Dozens of Middle Eastern refugees and their families relocated to Sacramento to start a new life away from the killings and bloodshed of the wars in that region. According to the Refugee Processing Center, almost 300 Syrian refugees have been resettled in California since October, 2015. About 50 of the 300 have made Sacramento their new home.
For some of those families, it’s their first time observing Ramadan outside an Arab or Muslim country.
MEET THE ALKHUDAIRI FAMILY
Syrian refugee Ayman Alkhudairi says his first Ramadan is not much different in Sacramento than how the Holy Month was observed back home. “We cook, get together. We go to the mosque. We pray. We’re comfortable. No one bothers us,” he recalls, speaking in Arabic.
For the 29 or 30 days of Ramadan, Muslims completely abstain from eating or drinking anything, including water from sun up till sundown.
The family’s sense of safety is the biggest difference between this year and last year.
Alkhudairi and his wife Sanaa Al-Awad arrived to Sacramento in November 2015 with their six children. Their oldest is 17 years old and youngest is two and a half. They left their home in Homs, Syria and lived in a village outside of the city to escape the war. Then, they illegally crossed the border into Jordan in 2012.
None of the Alkhudairi family members speak English yet. Their interviews for this story were conducted in Arabic.
“We had to crawl through an open metal fence and met our friend across the border,” says Alkhudairi.
The family eventually was selected to come to the United States on a Special Immigrant Visa. The application required the family to list a reference and sponsor here in the U.S. They chose a Syrian friend who’d been resettled to Sacramento a year before. And that’s how they ended up here.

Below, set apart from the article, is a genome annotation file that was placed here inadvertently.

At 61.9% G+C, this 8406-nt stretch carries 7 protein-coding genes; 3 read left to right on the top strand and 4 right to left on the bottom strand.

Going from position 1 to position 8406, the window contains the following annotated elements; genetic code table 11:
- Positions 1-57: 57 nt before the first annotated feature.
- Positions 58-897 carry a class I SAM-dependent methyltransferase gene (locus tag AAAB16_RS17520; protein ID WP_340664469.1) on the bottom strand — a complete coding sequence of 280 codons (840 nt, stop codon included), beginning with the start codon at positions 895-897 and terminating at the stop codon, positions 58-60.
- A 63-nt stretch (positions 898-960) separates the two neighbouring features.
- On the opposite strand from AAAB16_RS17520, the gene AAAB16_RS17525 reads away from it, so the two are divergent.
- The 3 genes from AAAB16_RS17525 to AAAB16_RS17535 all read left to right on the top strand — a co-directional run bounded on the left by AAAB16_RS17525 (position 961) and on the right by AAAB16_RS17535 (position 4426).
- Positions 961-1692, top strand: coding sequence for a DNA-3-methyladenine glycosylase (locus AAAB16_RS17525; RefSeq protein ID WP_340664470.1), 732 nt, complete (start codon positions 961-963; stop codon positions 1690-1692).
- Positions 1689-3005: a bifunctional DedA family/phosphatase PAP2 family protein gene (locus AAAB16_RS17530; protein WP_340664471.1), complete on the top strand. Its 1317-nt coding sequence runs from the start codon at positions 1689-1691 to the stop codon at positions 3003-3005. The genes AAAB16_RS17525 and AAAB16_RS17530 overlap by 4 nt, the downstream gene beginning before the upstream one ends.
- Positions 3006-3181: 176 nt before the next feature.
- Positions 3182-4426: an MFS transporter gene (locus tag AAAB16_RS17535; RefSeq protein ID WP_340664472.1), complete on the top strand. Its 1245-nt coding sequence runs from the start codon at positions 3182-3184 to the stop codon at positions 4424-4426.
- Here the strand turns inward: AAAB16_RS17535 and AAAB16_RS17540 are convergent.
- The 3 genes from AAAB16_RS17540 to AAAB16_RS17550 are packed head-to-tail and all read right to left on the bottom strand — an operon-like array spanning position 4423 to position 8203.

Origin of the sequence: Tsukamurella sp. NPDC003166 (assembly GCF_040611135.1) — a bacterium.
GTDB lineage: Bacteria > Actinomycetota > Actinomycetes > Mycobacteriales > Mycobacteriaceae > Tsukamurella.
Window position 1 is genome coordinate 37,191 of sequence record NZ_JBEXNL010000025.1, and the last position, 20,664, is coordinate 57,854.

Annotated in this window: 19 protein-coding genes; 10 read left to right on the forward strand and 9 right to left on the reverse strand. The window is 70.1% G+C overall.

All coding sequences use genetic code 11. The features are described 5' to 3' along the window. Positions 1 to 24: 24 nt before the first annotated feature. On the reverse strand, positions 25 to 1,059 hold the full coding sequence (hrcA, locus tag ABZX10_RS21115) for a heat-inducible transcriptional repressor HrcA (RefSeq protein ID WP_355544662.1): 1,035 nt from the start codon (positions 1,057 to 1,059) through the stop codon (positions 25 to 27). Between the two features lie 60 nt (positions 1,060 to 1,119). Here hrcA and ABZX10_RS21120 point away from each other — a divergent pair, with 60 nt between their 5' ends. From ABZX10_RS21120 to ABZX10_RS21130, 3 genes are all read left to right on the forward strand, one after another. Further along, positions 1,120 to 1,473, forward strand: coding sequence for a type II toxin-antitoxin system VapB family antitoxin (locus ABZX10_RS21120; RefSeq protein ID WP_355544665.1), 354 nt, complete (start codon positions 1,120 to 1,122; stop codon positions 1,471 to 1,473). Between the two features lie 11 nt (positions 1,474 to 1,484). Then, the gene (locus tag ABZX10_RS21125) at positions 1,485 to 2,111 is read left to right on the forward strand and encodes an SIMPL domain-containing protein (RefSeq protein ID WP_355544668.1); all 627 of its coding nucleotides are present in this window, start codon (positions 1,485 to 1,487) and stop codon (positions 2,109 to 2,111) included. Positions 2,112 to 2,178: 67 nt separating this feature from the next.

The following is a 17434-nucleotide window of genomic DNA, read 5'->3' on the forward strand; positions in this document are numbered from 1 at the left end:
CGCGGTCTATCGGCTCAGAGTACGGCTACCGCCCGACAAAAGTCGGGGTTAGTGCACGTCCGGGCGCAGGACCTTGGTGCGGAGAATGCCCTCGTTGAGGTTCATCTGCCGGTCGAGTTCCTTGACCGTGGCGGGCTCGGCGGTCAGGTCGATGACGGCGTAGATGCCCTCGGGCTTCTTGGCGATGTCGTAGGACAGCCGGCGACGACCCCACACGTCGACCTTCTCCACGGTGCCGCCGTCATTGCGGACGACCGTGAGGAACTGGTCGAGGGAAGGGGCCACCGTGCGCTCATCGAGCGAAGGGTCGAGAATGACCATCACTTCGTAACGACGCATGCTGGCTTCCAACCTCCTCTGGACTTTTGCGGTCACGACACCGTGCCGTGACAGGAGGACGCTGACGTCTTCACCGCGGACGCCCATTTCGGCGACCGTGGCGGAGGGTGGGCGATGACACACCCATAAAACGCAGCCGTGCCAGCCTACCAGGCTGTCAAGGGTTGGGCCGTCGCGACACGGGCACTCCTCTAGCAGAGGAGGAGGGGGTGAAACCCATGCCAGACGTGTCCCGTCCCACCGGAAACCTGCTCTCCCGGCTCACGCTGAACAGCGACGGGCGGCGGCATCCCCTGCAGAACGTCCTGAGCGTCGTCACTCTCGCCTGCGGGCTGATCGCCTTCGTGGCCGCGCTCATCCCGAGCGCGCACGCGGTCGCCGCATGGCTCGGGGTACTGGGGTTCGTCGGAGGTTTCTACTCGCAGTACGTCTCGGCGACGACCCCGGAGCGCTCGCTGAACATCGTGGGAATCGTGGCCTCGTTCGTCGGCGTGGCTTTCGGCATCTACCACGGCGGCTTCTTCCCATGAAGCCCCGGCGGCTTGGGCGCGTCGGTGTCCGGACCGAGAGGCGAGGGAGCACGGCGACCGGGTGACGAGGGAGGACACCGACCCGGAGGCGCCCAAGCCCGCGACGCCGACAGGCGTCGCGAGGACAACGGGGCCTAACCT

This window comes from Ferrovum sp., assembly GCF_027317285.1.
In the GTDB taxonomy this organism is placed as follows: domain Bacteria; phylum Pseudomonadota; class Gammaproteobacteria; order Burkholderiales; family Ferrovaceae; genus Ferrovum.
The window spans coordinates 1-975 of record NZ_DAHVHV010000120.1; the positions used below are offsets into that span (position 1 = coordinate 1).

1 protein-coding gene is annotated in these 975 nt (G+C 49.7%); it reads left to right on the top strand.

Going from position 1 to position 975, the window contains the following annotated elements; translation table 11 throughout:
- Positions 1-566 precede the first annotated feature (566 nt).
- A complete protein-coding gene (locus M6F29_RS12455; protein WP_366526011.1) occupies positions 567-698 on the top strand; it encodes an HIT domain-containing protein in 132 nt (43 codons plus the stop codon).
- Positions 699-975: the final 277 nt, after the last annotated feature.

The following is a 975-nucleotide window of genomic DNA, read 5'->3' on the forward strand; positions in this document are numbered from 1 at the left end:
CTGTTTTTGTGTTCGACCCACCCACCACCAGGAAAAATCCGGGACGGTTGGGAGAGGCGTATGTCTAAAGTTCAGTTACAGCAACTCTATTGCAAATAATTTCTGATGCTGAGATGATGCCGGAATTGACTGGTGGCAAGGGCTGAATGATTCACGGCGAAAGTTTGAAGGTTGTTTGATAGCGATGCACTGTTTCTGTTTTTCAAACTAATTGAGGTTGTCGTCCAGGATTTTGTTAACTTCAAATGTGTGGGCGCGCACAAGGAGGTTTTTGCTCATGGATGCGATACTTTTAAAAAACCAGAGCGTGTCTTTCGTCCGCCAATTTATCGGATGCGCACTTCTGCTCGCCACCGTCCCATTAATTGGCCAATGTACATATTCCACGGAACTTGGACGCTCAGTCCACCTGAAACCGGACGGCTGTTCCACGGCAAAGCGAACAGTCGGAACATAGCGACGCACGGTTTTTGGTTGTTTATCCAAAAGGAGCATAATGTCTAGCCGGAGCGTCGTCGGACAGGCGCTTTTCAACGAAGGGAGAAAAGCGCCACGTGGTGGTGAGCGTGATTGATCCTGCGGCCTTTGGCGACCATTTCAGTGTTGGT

After they escaped the war in Syria, the family didn’t know what would happen next. Settling in Sacramento has made them feel safe and comfortable. Al-Awad even says her first Ramadan here reminds her of how Ramadan used to be before the war in Syria.
“Here I found the same habits like in Syria,” says Al-Awad as she prepares “iftar” in the kitchen.
At sunset during the month of Ramadan, families gather to break fast with a meal called iftar, or “breakfast.”
“It’s about the nice atmosphere. It gathers the family around for iftar in the evening. There’s more love, there’s honesty, there’s safety,” says Al-Awad.
After iftar, there’s a special two-hour prayer called “taraweeh.” The word taraweeh comes from the Arabic word for “relief” or “revival.”
The Alkhudairi family also goes to the mosque after iftar then socializes outside after taraweeh prayer. Just like they used to in Syria.
Family members help prepare tabouli before iftar. Andrew Nixon / Capital Public Radio
Al-Awad’s husband says Ramadan here is “very nice.”
“Nothing changed because we make our own Ramadan atmosphere. It doesn’t depend on what others around you are doing. You do it yourself,” he says.
Turki Alkhudairi is the family’s oldest son. He says of course one’s own country is best, but life is nice here, too. Turki enjoys Ramadan every year, he says it’s a relaxing month and he feels energized during the day. What’s helpful during his fasting here is that Sacramento weather is similar to what he’s used to in Syria. It’s not a lot hotter he says.
But there are a few things he misses about Ramadan in the Middle East.
“I miss my friends and family and how all of us got together weekly for iftars,” he says. “After iftar we used to go out and hang out but here we go to the mosque for a couple of hours then come home.”
Turki also misses eating “atayef,” a pancake-like dessert filled with cheese or walnuts. It’s baked or fried then soaked in a light sugary syrup. This is a traditional Ramadan dessert sold at bakeries throughout Middle Eastern countries. Some local bakeries take orders during Ramadan.